LOS ANGELES - Ellen DeGeneres swept the Daytime Emmy awards, winning best talk show host for the second time and earning talk show honors for the third consecutive year. "I feel lucky," she said backstage Friday night after winning the talk show award.
"I found something that I feel comfortable doing and people seem to like what I do."
DeGeneres will have to make room for another big-name comic in daytime television this fall: Barbara Walters announced that Rosie O'Donnell will return to the talk show circuit, replacing Meredith Vieira on "The View."
"Well, thank God, because it was either that or `Celebrity Fit Club,'" said O'Donnell, a former Emmy-winning daytime talk host.
Walters added, "We're so lucky to have her."
Vieira will become "Today" show co-host in September when Katie Couric moves to the "CBS Evening News."
O'Donnell quit her successful show after six years to spend more time raising her four children.
"This gives her the opportunity to do both - to be in television, to not have to do everything," Walters said. "It also means that she can finish at noon and pick her kids up from school."
The news about O'Donnell was just one of the new twists for the 33rd annual Daytime Emmys. For the first time in the show's history, the ceremony was moved from New York to the Kodak Theatre in Hollywood, home of the Academy Awards.
Former '80s teen idol Rick Springfield, who recently returned to "General Hospital" after 23 years, opened the three-hour show in an outdoor fan zone singing a medley of his hits before moving inside and concluded with "Jessie's Girl."
"Guiding Light" won four Daytime Emmys, including Kim Zimmer as lead actress. Zimmer earned her fourth career trophy for a story line in which her character Reva Shayne Lewis went through menopause and eventually fell down an elevator shaft.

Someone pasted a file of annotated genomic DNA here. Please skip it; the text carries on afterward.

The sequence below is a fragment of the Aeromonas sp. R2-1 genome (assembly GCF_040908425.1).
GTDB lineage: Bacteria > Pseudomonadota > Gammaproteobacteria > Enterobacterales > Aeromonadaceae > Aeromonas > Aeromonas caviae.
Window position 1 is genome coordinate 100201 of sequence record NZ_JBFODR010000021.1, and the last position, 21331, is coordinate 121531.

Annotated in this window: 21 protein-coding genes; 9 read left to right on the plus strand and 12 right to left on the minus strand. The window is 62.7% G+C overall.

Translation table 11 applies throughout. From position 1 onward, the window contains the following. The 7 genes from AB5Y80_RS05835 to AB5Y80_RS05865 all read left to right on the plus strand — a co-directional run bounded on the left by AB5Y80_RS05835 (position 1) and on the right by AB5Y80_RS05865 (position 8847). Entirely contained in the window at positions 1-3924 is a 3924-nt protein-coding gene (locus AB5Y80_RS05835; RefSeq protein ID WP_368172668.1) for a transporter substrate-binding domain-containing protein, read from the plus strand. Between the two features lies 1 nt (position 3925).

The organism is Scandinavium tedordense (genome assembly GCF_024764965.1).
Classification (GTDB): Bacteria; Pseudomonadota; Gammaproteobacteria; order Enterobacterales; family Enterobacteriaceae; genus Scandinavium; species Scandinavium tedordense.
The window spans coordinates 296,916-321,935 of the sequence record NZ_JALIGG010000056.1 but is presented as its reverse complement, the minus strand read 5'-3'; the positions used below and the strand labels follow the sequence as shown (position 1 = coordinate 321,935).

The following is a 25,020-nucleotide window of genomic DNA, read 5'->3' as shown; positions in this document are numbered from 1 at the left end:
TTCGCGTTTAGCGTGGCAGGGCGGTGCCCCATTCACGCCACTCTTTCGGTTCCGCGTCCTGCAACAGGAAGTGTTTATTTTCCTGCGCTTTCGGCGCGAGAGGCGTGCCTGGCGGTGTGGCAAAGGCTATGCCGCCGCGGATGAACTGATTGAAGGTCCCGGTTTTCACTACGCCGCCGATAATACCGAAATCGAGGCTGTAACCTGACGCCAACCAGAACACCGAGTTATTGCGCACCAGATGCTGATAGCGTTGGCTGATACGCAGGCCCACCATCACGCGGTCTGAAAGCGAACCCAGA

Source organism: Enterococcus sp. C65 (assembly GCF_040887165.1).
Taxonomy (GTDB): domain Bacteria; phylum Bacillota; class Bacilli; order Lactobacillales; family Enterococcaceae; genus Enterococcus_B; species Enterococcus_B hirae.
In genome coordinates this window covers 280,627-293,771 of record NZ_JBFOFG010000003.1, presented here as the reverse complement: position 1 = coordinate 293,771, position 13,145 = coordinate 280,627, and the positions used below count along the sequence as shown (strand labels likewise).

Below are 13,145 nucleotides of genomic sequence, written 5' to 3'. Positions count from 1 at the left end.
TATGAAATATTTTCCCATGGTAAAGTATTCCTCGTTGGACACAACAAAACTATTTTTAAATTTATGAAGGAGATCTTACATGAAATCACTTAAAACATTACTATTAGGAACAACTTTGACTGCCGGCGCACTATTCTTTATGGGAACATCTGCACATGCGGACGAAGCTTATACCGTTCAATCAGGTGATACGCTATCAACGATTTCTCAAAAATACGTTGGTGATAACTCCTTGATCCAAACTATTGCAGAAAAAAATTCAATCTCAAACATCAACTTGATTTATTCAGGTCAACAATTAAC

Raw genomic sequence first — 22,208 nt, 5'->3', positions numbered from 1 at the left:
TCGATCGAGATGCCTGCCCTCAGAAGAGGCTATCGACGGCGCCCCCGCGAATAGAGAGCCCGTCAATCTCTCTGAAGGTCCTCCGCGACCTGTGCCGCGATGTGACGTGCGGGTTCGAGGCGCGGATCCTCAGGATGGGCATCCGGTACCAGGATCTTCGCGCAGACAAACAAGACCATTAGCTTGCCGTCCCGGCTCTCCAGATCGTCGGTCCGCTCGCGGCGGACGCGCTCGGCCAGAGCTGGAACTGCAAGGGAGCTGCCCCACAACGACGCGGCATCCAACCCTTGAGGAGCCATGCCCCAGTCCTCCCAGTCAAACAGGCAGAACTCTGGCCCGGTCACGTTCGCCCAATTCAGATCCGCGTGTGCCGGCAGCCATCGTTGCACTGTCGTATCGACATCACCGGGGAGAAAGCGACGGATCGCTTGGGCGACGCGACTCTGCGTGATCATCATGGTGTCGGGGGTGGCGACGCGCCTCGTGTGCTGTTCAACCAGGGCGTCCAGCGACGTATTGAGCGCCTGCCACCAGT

"I'm at the end of my contract," she said. "Maybe the gods are intervening and saying you can't leave now. We'll see what happens."
"Guiding Light" also had a trio of first-time winners: Gina Tognoni for supporting actress, Tom Pelphrey as younger actor and Jordan Clarke for supporting actor.
"Oh my goodness, I didn't expect this," an exuberant Tognoni said.
"General Hospital" won for best drama and directing. The ABC soap opera has earned a record nine trophies in the drama category.
Tony Geary of "General Hospital" took home his fifth Daytime Emmy as lead actor. He first won in 1982.
"My face may be falling, but my heart and my spirit are still soaring," the 58-year-old actor said backstage. "Those of us over 50 and even 40 sometimes feel overlooked. This is a very gratifying win for that reason."
CBS' "The Young and the Restless" topped the nominations list with 18, but its only trophy was for writing.
Jennifer Landon of "As the World Turns" won her first Emmy for younger actress. A year ago, the 22-year-old actress was a college student before getting her big break playing the scruffy Gwen.
"Oh boy, I have heartburn," said Landon, the daughter of the late Michael Landon of "Little House on the Prairie" fame, who never won an Emmy.
"To my Poppa, thank you," she said.
Vieira of "Who Wants to Be a Millionaire" lost as game-show host, to Alex Trebek of "Jeopardy!" The quiz show was honored last week for game/audience participation show.
"Sesame Street" won for preschool children's series, making it 12-for-12 in the category.
Caroll Spinney, the puppeteer who plays Big Bird and Oscar the Grouch on "Sesame Street," received the lifetime achievement award from the National Academy of Television Arts & Sciences.